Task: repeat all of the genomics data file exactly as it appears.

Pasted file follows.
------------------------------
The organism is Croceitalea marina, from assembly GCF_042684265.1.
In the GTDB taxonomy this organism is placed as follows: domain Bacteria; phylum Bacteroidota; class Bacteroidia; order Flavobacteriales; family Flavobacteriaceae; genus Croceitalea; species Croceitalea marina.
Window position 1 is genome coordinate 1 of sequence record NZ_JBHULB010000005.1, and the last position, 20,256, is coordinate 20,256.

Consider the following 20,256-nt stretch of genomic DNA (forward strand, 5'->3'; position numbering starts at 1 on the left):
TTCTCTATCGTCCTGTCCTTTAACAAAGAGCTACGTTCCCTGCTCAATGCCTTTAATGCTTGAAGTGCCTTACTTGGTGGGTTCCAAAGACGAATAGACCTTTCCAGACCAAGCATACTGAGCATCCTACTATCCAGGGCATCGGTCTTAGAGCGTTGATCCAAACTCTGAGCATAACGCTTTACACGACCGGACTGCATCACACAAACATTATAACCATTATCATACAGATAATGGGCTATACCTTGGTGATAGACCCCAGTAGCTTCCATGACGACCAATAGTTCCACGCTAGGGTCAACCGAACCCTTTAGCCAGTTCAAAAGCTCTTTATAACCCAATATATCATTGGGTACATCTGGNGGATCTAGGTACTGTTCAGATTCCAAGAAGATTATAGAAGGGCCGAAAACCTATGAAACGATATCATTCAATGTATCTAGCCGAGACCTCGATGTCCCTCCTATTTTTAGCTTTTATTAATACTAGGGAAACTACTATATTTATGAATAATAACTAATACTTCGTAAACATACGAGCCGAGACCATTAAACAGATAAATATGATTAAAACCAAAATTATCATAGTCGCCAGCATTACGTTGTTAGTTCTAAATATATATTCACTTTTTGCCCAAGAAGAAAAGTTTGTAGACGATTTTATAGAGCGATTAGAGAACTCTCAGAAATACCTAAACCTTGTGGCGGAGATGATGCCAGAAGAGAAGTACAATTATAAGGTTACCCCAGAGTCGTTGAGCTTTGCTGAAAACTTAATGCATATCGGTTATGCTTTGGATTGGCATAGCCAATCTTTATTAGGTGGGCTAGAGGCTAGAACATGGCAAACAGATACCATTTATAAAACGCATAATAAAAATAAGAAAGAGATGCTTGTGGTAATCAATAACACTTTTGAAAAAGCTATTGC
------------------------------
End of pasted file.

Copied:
The organism is Croceitalea marina, from assembly GCF_042684265.1.
In the GTDB taxonomy this organism is placed as follows: domain Bacteria; phylum Bacteroidota; class Bacteroidia; order Flavobacteriales; family Flavobacteriaceae; genus Croceitalea; species Croceitalea marina.
Window position 1 is genome coordinate 1 of sequence record NZ_JBHULB010000005.1, and the last position, 20,256, is coordinate 20,256.

Consider the following 20,256-nt stretch of genomic DNA (forward strand, 5'->3'; position numbering starts at 1 on the left):
TTCTCTATCGTCCTGTCCTTTAACAAAGAGCTACGTTCCCTGCTCAATGCCTTTAATGCTTGAAGTGCCTTACTTGGTGGGTTCCAAAGACGAATAGACCTTTCCAGACCAAGCATACTGAGCATCCTACTATCCAGGGCATCGGTCTTAGAGCGTTGATCCAAACTCTGAGCATAACGCTTTACACGACCGGACTGCATCACACAAACATTATAACCATTATCATACAGATAATGGGCTATACCTTGGTGATAGACCCCAGTAGCTTCCATGACGACCAATAGTTCCACGCTAGGGTCAACCGAACCCTTTAGCCAGTTCAAAAGCTCTTTATAACCCAATATATCATTGGGTACATCTGGNGGATCTAGGTACTGTTCAGATTCCAAGAAGATTATAGAAGGGCCGAAAACCTATGAAACGATATCATTCAATGTATCTAGCCGAGACCTCGATGTCCCTCCTATTTTTAGCTTTTATTAATACTAGGGAAACTACTATATTTATGAATAATAACTAATACTTCGTAAACATACGAGCCGAGACCATTAAACAGATAAATATGATTAAAACCAAAATTATCATAGTCGCCAGCATTACGTTGTTAGTTCTAAATATATATTCACTTTTTGCCCAAGAAGAAAAGTTTGTAGACGATTTTATAGAGCGATTAGAGAACTCTCAGAAATACCTAAACCTTGTGGCGGAGATGATGCCAGAAGAGAAGTACAATTATAAGGTTACCCCAGAGTCGTTGAGCTTTGCTGAAAACTTAATGCATATCGGTTATGCTTTGGATTGGCATAGCCAATCTTTATTAGGTGGGCTAGAGGCTAGAACATGGCAAACAGATACCATTTATAAAACGCATAATAAAAATAAGAAAGAGATGCTTGTGGTAATCAATAACACTTTTGAAAAAGCTATTGC